by Lucy Braun
I held you in my arms minutes after you arrived. Your newborn soles smelled of sweet, new innocence. You had the most curious eyes and they glowed in a dark blue just like mine. You were the most beautiful thing I had ever seen.
I held you in my arms just before you fell. Those tricky first steps are the hardest. I promised you the next ones would be easier. You touched my heart when you said Dada for the first time. I knew that I would not love anything more in life than you.
I held you in my arms and we cried together when Mama did not come to say good night anymore. I told you that someday the pain would go away. You held my hand at the funeral. You were the strongest girl I had ever seen.
I held your hands in mine when you came to visit me at work. Together, we cut that piece of metal and I guided your hands so that you would not get hurt. I hugged you tightly after they had pushed you down at school. Those careless kids never knew how good you are. When you came home crying — with a bloody knee, an F on your test, a broken heart — I held you through it all.
I held your hands in mine after you had received that piece of paper and stepped down from the stage. The paper had your future written on it. You smiled and I cried. Never had I been more proud. My heart grew heavy when I saw your beloved, old pickup truck pulling out of our driveway, its trunk full of your new campus life. But I knew that you were happy. When you came to visit you took the books out of the fridge and the plates out of the bathtub. I tried to make a joke of it, but you would not laugh.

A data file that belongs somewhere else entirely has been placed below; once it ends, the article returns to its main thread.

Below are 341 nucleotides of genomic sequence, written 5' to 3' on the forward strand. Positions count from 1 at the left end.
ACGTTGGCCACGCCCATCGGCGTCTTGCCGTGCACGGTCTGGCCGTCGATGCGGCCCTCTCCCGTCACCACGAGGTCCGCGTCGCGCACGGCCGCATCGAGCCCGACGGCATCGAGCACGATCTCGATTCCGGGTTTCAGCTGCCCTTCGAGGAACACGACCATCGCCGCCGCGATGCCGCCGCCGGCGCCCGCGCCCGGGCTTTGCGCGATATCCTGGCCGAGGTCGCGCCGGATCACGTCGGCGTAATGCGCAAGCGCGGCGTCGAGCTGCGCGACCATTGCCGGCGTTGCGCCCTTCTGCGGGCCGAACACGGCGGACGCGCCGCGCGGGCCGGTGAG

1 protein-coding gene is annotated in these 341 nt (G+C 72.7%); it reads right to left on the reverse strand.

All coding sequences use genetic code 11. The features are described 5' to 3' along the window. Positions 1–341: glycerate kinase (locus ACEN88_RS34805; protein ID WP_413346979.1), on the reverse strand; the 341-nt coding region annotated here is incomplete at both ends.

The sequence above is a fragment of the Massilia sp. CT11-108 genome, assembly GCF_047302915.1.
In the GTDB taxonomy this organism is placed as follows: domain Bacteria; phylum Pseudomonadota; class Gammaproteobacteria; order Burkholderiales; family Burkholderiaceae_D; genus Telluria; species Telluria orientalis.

I held you in my heart when the night became cold. I walked down an unknown street and I kept you close to me because it was getting dark. Your bloody knee had a flower plaster on it. An old lady who called me Larry told me to go home. I said I already had you with me. Where else should home be? I missed you the most when they took me away from the house. They said I could not be alone anymore. You never came to visit and neither did your Mama. Why would you not come?
I held you in my heart when they put me to bed. Your newborn soles smelled of sweet, new innocence. A woman with dark blue eyes squatted down next to me with tears on her face. She called me Dada. But I did not know her. I told the woman how much I’m missing you. I asked her if she had seen you and if she knew why you would not visit. She called me Dada. But I did not know her.
Appeared in Issue Fall '21
First Language(s): German
Second Language(s): English
Stadt Graz Kultur
Listen to Lucy Braun reading "Holding".